Hot wheels, chilly morning, warming words

'Twas Christmas morning at our house. We make a special request to the Big Man to make a special drop off a few days early at our house. He graciously complies.

I heard the first footsteps making their way down the hallway towards the Christmas tree at five minutes past six o'clock. "He came. Santa came," were the whispers that followed. Precious.

I had programmed my coffee pot to begin brewing at fifteen minutes past six o'clock. The present opening proceeded at sixteen minutes past six o'clock.

Thank goodness we open presents from youngest to oldest, because Nell had already begun to unwrap her presents at this point. And although the present situation looks a bit skimpy, scroll down to see the over-sized and under-priced goodies Santa left behind in the garage. (Santa worked miracles with the prices he paid for these gently used wheels.)

I insisted we wait until exactly ten o'clock this morning to take the first test drive, because by then the temperature was 25 degrees. Perfect weather for cruising around the yard.

I realized boys must come from the womb knowing how to drive anything. Tucker expertly maneurved around the yard; Noah crashed into three bushes and completely demolished a plastic Sesame Street scooter parked by the shed.

The power wheels were chilling fun for the kids, but I was most eager to give Brent a special present. I tried something new this year and wrote him a poem. I printed it off at home, found an old mat, repainted an old frame, and wrapped it up.

The inspiration came two weeks ago as I was recovering from hip surgery. The kids were away at Grandma's house, leaving Brent here to help me get around. It's rare these days we have any time alone, and somewhere amidst my pain I found inspiration.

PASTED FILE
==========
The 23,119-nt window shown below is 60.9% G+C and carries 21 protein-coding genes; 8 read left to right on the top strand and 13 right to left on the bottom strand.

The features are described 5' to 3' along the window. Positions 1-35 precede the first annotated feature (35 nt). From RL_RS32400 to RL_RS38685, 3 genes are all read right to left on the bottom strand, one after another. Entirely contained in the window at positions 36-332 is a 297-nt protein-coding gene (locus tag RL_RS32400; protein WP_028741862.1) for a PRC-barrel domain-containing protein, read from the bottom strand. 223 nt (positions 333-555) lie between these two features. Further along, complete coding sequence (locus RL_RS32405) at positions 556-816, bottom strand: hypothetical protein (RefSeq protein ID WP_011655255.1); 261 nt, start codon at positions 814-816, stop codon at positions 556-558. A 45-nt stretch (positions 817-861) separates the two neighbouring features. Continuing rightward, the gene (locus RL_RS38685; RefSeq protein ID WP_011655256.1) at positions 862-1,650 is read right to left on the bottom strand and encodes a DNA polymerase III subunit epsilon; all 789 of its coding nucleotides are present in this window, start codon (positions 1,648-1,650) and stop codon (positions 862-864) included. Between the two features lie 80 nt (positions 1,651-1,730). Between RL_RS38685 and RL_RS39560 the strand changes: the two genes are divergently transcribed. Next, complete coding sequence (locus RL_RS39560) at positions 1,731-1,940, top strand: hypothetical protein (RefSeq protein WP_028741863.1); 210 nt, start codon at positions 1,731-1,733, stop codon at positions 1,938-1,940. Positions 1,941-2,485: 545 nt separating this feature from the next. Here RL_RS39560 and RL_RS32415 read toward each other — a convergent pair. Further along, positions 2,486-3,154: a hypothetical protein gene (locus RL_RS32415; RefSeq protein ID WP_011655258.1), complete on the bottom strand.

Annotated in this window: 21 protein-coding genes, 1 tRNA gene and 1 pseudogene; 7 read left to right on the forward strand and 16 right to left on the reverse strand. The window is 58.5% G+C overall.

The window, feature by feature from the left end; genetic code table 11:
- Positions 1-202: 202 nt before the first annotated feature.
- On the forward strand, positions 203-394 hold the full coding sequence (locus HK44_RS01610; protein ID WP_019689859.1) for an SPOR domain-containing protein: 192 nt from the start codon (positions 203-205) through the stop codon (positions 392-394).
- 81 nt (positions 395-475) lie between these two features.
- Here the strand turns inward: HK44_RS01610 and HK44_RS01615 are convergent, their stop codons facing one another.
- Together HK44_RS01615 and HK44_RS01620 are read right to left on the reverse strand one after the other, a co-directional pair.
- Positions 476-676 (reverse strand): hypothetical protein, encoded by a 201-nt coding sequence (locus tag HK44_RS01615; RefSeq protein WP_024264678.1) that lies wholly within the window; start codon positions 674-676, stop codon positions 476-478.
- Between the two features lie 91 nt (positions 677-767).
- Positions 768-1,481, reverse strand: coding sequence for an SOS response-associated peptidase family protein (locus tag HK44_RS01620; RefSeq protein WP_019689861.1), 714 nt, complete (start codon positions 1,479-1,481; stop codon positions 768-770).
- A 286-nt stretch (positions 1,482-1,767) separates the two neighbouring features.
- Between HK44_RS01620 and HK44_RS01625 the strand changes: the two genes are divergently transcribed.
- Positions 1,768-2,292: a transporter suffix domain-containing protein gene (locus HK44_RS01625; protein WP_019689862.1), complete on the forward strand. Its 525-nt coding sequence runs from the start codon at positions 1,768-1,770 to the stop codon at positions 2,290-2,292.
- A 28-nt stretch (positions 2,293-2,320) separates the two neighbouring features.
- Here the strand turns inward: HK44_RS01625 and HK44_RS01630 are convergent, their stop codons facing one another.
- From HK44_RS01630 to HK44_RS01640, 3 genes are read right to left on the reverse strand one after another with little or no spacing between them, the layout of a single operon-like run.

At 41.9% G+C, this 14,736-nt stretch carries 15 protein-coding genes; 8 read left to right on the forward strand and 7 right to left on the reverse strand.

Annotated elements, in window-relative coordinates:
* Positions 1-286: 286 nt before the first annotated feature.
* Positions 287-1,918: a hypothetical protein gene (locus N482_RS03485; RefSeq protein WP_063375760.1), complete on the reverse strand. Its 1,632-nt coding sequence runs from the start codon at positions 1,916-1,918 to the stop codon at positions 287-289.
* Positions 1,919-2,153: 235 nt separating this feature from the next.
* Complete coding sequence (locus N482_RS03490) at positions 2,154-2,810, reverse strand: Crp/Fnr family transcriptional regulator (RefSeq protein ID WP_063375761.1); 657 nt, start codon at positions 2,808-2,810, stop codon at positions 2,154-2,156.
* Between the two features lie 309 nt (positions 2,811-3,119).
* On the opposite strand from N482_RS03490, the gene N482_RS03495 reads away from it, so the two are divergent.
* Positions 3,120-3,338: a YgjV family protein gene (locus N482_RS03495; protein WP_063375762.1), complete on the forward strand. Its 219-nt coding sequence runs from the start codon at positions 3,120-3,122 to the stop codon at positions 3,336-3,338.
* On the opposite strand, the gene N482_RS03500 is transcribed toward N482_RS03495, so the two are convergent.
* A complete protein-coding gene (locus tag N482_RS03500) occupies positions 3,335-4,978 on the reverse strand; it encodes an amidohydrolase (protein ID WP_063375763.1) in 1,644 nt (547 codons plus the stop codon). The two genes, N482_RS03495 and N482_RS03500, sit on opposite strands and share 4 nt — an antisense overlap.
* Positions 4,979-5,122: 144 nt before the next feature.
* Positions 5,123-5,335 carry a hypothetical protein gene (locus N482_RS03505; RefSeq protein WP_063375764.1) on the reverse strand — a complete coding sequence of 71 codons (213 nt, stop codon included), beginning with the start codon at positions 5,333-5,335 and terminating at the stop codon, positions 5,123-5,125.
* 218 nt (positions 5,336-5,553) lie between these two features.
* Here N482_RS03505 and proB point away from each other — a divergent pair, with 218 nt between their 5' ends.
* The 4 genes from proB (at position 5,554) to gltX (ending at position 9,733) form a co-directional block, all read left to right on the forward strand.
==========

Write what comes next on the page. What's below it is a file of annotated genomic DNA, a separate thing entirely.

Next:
The gift was a semi-success. First, it got lost in the excitement over the kids' toys. Secondly, he thought I found the poem online and printed it off. After a third read, he thought it was perhaps insulting. By the fourth read, and lengthy explanation, I think he sensed the sincerity.

I'll let you decide for yourself...

Sometimes it's hard to see the man behind the daddy
Tangled up with our toddlers
Hidden in a game of you can't find me

Sometimes it's hard to see the husband for the father
Lost in a game of t-ball
Or up to his elbows in bath water

Sometimes it's hard to see the spouse for the provider
Buried in a job
Forgoing his own desire

But today I caught a glimpse of the man I've missed
His humor, sport, love, support

My eyes were lost to a place years ago
Where I took that first step as God whispered, let go

Merry Christmas everyone!


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